Law School Case Brief
Animal Prot. Inst. v. Merriam - 242 F.R.D. 524 (D. Minn. 2006)
A proposed intervenor must show that it has a significant protected interest in the subject matter of the litigation, which has been interpreted to be an interest that is direct, substantial, and legally protectable. The interest test should be construed broadly, so as to include as many parties as practicable and, although the intervenor cannot rely on an interest that is wholly remote and speculative, the interest may be contingent on the outcome of litigation. An application for intervention cannot be resolved by reference to the ultimate merits of the claim the intervenor seeks to assert unless the allegations are frivolous on their face. A party seeking to intervene need not establish that its interests will actually be impaired, but only that its ability to protect its interest will be impaired if it is denied permission to intervene.
On September 20, 2006, the Animal Protection Institute ("API") filed a complaint against Gene Merriam ("Merriam"), in his official capacity as the Commissioner of the Minnesota Department of Natural Resources ("DNR"), over the DNR's alleged violation of Section 9 of the Endangered Species Act ("ESA"). The Animal Protection Institute claimed that the DNR's authorization of trapping and snaring activities had caused the illegal taking of certain protective species. Minnesota Trappers Association, et al., moved to intervene as defendants, claiming that the resolution of the case could cause them to suffer economic injuries in the form of decreased income from trapping and non-economic injuries in the form of decreased recreational trapping opportunities.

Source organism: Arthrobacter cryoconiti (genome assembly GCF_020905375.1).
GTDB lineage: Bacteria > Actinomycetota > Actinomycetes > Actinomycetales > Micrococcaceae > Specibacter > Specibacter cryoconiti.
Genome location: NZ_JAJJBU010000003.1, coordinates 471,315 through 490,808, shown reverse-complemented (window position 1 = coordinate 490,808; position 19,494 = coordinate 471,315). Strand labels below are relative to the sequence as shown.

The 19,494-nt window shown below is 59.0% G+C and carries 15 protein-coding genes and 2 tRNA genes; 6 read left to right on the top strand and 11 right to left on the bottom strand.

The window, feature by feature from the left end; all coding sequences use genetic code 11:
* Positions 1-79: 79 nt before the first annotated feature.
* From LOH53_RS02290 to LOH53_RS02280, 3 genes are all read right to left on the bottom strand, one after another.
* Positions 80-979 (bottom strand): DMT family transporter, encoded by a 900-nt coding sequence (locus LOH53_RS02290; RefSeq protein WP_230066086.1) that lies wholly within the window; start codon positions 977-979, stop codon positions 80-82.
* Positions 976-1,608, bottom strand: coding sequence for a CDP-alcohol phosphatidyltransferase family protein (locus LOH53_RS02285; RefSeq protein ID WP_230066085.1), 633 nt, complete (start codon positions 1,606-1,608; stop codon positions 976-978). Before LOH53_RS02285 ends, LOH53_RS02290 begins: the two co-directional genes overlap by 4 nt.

Should Minnesota Trappers Association, et al., be allowed to intervene as of right under Fed. R. Civ. P. 24?
The court found that applicant intervenors were entitled to intervene as of right under Rule 24(a)(2). Applicant intervenors' interests were sufficient to establish standing. Success by the organization could have impaired applicant intervenors' established and substantial interests in trapping and snaring non-protected wildlife. Applicant intervenors' interests would not have been adequately protected in their absence because the DNR had no particular interest in preserving existing trapping and snaring practices. The court declined to limit applicant intervenors' participation to the remedial stage, as limited intervention could have prejudicially deprived applicant intervenors of an opportunity to address the need for any changes in trapping or snaring practices.
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